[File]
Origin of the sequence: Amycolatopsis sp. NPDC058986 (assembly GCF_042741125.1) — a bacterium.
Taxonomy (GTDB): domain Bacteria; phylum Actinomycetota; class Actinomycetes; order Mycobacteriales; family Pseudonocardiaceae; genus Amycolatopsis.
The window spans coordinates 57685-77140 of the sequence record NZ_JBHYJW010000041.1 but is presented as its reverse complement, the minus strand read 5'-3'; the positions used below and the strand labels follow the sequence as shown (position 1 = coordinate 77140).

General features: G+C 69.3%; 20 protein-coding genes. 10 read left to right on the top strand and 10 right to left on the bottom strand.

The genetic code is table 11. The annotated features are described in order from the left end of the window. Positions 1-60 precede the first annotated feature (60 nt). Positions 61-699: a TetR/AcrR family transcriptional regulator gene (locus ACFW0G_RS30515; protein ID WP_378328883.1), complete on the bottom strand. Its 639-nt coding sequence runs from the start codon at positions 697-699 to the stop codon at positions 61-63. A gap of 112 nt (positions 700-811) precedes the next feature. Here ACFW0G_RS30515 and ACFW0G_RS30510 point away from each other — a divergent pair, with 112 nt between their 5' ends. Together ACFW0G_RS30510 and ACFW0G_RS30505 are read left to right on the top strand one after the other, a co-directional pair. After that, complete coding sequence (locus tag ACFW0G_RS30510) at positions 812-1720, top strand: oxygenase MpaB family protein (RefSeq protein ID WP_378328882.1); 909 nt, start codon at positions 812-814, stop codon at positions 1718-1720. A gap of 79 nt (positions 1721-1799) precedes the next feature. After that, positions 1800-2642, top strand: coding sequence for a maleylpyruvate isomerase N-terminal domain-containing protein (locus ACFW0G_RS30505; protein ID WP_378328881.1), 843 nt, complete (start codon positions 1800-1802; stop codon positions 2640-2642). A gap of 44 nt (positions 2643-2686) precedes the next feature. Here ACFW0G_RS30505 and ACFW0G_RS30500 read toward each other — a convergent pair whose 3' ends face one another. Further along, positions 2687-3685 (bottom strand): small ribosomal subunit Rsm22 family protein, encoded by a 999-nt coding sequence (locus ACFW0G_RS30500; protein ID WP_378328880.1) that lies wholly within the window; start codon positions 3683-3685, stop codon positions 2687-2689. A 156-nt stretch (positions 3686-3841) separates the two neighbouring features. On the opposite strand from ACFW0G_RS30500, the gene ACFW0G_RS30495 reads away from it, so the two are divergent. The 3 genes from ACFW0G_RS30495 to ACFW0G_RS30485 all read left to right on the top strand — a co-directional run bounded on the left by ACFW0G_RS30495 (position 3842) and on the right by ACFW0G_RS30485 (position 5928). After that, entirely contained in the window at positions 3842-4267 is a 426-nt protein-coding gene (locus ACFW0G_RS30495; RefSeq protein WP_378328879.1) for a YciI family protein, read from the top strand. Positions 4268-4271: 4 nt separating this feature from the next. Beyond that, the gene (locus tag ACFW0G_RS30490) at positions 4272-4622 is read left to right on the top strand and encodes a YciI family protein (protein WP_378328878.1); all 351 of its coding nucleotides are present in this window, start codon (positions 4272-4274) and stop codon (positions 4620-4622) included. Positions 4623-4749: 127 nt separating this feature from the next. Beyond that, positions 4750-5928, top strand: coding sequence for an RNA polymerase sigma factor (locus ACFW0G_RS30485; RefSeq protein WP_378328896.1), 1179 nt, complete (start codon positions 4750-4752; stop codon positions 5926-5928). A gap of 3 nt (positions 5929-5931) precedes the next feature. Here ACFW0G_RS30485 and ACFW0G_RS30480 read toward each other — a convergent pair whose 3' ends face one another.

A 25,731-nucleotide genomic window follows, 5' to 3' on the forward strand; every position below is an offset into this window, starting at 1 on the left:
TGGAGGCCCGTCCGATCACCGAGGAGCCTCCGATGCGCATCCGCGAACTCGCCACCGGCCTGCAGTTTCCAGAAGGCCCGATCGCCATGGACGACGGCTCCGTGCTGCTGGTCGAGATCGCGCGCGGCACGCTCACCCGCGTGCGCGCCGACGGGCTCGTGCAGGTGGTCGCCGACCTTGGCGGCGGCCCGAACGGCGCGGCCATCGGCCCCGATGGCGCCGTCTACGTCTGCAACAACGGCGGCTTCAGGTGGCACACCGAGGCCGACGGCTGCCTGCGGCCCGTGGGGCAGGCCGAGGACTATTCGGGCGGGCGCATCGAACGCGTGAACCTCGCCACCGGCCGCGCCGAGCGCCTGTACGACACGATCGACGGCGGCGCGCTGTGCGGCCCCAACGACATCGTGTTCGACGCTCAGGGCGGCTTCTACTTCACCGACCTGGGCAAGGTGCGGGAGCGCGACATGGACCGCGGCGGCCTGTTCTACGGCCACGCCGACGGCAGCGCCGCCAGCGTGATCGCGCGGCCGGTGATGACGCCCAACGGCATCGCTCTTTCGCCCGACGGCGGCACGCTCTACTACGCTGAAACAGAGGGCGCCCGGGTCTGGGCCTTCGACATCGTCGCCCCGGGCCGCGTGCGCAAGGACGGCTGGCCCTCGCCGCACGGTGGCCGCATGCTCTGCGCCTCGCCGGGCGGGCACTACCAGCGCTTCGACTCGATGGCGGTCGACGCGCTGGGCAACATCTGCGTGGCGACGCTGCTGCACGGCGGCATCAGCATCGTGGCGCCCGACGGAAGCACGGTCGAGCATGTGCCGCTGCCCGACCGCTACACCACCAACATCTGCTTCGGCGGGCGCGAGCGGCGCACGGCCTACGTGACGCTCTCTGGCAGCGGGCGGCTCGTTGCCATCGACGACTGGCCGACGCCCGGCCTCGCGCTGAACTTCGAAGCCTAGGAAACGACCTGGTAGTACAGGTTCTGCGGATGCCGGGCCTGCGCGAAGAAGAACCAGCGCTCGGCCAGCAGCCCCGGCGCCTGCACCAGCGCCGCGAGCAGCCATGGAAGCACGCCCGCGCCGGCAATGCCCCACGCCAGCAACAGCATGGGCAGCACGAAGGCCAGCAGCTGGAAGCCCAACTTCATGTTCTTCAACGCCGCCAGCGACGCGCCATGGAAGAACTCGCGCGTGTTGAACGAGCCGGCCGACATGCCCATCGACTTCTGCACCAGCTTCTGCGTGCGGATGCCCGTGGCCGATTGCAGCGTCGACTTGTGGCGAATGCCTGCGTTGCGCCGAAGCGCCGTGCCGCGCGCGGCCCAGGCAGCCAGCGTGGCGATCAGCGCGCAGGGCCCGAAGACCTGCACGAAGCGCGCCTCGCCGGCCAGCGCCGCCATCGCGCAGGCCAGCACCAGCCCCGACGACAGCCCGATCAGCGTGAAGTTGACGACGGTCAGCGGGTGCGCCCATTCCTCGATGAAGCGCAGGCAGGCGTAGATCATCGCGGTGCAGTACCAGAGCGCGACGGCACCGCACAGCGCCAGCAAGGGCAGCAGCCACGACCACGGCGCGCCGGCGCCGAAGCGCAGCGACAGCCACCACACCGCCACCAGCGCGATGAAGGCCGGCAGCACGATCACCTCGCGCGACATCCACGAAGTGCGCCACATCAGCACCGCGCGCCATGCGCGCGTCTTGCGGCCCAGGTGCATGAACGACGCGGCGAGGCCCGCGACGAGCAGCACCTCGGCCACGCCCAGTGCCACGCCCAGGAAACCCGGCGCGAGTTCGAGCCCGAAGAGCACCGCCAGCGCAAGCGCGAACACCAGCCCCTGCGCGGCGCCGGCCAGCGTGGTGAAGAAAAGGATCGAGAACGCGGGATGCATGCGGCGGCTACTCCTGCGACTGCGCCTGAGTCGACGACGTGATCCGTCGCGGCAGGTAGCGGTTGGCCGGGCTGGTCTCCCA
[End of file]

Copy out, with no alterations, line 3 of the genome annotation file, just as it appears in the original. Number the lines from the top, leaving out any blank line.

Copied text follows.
The window spans coordinates 57685-77140 of the sequence record NZ_JBHYJW010000041.1 but is presented as its reverse complement, the minus strand read 5'-3'; the positions used below and the strand labels follow the sequence as shown (position 1 = coordinate 77140).